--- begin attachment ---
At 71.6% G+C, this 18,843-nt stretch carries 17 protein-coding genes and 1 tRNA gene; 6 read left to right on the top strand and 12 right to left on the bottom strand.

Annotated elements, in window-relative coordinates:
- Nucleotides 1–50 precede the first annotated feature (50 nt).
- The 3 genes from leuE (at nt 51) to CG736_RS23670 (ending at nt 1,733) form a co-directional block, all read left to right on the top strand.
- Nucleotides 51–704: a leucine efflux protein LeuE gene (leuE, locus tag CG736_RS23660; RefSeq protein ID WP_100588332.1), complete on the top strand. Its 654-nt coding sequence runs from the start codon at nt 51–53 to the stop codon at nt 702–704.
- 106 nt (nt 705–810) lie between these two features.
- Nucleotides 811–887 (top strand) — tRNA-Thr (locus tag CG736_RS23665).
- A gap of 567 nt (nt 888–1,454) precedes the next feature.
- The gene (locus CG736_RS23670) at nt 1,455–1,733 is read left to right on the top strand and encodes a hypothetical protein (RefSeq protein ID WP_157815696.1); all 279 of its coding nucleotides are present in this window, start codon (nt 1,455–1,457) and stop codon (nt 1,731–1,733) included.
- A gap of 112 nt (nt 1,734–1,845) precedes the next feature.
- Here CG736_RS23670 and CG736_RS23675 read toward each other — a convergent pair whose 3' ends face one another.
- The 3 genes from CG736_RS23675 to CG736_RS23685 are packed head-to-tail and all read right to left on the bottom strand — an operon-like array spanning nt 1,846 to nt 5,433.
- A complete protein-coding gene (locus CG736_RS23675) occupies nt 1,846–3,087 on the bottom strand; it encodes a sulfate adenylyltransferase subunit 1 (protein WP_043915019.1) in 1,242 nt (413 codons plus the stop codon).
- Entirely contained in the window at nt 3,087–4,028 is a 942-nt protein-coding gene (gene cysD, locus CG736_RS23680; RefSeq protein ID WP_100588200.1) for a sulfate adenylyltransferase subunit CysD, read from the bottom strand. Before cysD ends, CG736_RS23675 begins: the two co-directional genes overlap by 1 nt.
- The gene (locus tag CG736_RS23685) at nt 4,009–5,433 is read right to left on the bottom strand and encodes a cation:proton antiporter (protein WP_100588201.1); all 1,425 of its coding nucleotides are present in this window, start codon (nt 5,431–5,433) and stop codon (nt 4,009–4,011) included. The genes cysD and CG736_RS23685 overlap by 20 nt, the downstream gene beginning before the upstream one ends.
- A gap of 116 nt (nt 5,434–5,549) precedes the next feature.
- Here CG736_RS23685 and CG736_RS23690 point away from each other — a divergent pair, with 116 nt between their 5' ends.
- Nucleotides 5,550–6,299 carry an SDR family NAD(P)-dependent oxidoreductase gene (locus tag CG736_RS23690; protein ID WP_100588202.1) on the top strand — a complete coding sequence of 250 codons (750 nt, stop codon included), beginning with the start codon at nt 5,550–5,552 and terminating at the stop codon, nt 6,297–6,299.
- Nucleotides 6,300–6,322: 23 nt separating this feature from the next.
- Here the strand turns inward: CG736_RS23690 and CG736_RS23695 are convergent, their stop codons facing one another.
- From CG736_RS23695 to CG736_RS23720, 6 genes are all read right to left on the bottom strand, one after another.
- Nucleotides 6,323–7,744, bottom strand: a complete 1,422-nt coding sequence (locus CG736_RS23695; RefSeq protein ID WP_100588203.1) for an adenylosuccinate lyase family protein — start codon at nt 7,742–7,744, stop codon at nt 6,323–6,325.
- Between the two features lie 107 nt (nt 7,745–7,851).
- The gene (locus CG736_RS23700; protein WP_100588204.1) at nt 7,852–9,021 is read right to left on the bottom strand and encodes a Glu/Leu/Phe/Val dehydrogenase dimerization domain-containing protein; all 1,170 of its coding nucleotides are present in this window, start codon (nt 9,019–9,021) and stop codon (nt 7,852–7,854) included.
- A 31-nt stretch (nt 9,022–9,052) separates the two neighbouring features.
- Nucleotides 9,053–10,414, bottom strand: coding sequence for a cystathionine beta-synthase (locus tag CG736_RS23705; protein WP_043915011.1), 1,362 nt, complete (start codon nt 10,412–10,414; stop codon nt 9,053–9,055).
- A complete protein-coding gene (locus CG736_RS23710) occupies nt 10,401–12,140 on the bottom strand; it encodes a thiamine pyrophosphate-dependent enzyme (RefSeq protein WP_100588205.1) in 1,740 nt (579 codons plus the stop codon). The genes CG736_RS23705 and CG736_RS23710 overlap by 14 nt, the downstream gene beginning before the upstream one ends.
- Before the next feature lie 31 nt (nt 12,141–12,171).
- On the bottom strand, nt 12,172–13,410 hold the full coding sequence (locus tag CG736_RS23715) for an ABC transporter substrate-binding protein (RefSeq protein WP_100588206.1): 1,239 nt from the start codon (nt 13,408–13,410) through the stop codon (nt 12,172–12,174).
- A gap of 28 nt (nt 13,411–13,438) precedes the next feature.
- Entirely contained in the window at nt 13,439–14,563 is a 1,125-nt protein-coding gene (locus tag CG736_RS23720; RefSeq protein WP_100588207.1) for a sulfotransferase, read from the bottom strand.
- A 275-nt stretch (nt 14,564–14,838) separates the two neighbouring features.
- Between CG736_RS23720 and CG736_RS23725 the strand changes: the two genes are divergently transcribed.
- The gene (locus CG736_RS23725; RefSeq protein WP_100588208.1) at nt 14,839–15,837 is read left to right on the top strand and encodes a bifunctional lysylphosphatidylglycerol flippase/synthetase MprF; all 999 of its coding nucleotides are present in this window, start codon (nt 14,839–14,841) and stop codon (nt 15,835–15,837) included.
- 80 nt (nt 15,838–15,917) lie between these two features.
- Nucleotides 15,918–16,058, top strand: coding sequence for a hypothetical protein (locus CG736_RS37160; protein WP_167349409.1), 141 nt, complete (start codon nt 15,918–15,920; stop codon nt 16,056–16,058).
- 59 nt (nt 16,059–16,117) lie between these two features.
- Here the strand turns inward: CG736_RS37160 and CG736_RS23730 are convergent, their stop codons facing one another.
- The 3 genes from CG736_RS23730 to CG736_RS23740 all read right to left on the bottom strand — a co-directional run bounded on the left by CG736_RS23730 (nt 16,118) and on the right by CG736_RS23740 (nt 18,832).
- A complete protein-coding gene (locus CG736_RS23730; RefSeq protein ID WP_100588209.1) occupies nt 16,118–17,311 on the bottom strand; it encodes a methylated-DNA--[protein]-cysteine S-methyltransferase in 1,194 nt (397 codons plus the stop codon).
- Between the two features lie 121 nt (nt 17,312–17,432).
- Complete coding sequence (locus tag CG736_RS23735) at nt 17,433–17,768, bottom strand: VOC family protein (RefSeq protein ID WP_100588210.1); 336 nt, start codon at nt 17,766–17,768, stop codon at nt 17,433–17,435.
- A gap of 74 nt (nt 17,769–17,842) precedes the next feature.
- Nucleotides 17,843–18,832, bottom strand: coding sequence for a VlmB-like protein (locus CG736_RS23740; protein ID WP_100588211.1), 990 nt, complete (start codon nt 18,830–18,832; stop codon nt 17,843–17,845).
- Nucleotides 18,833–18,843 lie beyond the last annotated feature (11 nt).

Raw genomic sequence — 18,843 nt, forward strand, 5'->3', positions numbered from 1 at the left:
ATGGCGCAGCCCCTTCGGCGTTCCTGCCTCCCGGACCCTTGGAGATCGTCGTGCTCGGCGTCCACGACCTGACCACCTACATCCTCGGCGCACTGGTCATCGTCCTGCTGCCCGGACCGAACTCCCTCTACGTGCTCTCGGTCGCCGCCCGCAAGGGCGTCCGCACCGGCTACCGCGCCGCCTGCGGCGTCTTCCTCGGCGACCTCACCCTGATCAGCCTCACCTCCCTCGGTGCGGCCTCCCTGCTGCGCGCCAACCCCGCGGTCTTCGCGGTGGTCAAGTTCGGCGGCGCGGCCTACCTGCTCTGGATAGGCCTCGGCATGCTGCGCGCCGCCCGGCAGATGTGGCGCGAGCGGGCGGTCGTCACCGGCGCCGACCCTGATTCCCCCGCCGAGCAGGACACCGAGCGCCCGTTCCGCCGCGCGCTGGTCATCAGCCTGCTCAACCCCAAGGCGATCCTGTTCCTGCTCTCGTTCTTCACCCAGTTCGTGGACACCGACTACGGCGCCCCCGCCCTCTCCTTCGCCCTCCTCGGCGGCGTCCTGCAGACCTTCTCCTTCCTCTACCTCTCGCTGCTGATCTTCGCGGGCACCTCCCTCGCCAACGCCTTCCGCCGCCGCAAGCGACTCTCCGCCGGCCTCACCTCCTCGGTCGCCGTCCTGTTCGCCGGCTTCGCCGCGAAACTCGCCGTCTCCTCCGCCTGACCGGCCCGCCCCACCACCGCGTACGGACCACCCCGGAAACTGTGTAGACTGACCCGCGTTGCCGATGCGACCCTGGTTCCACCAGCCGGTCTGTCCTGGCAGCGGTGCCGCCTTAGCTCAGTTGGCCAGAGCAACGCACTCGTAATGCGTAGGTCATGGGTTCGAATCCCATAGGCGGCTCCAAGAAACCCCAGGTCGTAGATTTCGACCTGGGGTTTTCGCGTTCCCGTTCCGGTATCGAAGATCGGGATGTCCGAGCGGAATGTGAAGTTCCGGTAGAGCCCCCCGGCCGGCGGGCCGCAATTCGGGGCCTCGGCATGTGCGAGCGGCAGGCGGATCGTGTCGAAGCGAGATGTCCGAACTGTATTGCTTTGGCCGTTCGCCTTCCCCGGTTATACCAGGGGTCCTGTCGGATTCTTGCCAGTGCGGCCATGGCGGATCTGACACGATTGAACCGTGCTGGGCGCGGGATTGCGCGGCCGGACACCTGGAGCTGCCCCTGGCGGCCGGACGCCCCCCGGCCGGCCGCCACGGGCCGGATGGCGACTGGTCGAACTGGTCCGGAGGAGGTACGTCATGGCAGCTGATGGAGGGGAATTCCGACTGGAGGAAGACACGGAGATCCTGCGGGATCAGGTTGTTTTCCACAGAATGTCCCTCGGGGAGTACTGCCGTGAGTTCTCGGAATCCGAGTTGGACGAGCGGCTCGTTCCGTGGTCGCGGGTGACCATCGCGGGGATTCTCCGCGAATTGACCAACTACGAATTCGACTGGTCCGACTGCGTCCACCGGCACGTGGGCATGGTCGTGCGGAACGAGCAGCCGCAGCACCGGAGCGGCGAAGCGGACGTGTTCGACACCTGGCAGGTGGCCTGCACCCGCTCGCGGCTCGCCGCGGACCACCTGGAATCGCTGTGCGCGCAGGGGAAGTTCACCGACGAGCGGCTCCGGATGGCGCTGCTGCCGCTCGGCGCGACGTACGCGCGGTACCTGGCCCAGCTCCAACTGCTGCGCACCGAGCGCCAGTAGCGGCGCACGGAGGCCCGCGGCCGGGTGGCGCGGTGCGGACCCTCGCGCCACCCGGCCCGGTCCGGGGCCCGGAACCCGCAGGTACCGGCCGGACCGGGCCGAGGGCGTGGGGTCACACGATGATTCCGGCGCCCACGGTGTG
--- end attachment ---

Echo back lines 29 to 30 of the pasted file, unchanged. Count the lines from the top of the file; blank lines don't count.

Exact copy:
- On the bottom strand, nt 12,172–13,410 hold the full coding sequence (locus tag CG736_RS23715) for an ABC transporter substrate-binding protein (RefSeq protein WP_100588206.1): 1,239 nt from the start codon (nt 13,408–13,410) through the stop codon (nt 12,172–12,174).
- A gap of 28 nt (nt 13,411–13,438) precedes the next feature.